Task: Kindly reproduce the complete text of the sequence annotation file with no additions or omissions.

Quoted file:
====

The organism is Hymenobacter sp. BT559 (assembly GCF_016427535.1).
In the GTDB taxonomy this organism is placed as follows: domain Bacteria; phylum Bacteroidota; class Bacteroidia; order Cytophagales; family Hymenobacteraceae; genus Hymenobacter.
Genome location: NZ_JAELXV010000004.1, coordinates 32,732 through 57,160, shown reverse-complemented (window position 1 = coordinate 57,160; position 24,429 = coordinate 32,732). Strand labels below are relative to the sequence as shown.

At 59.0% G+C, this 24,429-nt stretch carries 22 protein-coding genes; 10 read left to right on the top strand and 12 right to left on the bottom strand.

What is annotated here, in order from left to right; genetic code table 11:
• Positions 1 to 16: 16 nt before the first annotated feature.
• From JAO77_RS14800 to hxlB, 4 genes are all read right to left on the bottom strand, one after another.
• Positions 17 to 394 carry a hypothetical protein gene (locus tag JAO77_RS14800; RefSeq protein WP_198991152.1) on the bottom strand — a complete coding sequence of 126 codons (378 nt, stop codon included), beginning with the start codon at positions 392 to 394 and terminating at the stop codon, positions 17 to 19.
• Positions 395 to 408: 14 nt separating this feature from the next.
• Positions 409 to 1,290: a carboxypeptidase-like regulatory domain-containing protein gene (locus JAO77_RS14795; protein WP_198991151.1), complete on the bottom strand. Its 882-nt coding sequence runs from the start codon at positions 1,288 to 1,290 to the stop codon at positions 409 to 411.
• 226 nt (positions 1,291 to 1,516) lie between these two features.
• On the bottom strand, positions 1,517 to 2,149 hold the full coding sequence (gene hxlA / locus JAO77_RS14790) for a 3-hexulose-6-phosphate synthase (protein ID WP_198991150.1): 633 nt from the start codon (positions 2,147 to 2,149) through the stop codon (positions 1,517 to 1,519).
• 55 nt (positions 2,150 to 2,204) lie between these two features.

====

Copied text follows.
The organism is Hymenobacter sp. BT559 (assembly GCF_016427535.1).
In the GTDB taxonomy this organism is placed as follows: domain Bacteria; phylum Bacteroidota; class Bacteroidia; order Cytophagales; family Hymenobacteraceae; genus Hymenobacter.
Genome location: NZ_JAELXV010000004.1, coordinates 32,732 through 57,160, shown reverse-complemented (window position 1 = coordinate 57,160; position 24,429 = coordinate 32,732). Strand labels below are relative to the sequence as shown.

At 59.0% G+C, this 24,429-nt stretch carries 22 protein-coding genes; 10 read left to right on the top strand and 12 right to left on the bottom strand.

What is annotated here, in order from left to right; genetic code table 11:
• Positions 1 to 16: 16 nt before the first annotated feature.
• From JAO77_RS14800 to hxlB, 4 genes are all read right to left on the bottom strand, one after another.
• Positions 17 to 394 carry a hypothetical protein gene (locus tag JAO77_RS14800; RefSeq protein WP_198991152.1) on the bottom strand — a complete coding sequence of 126 codons (378 nt, stop codon included), beginning with the start codon at positions 392 to 394 and terminating at the stop codon, positions 17 to 19.
• Positions 395 to 408: 14 nt separating this feature from the next.
• Positions 409 to 1,290: a carboxypeptidase-like regulatory domain-containing protein gene (locus JAO77_RS14795; protein WP_198991151.1), complete on the bottom strand. Its 882-nt coding sequence runs from the start codon at positions 1,288 to 1,290 to the stop codon at positions 409 to 411.
• 226 nt (positions 1,291 to 1,516) lie between these two features.
• On the bottom strand, positions 1,517 to 2,149 hold the full coding sequence (gene hxlA / locus JAO77_RS14790) for a 3-hexulose-6-phosphate synthase (protein ID WP_198991150.1): 633 nt from the start codon (positions 2,147 to 2,149) through the stop codon (positions 1,517 to 1,519).
• 55 nt (positions 2,150 to 2,204) lie between these two features.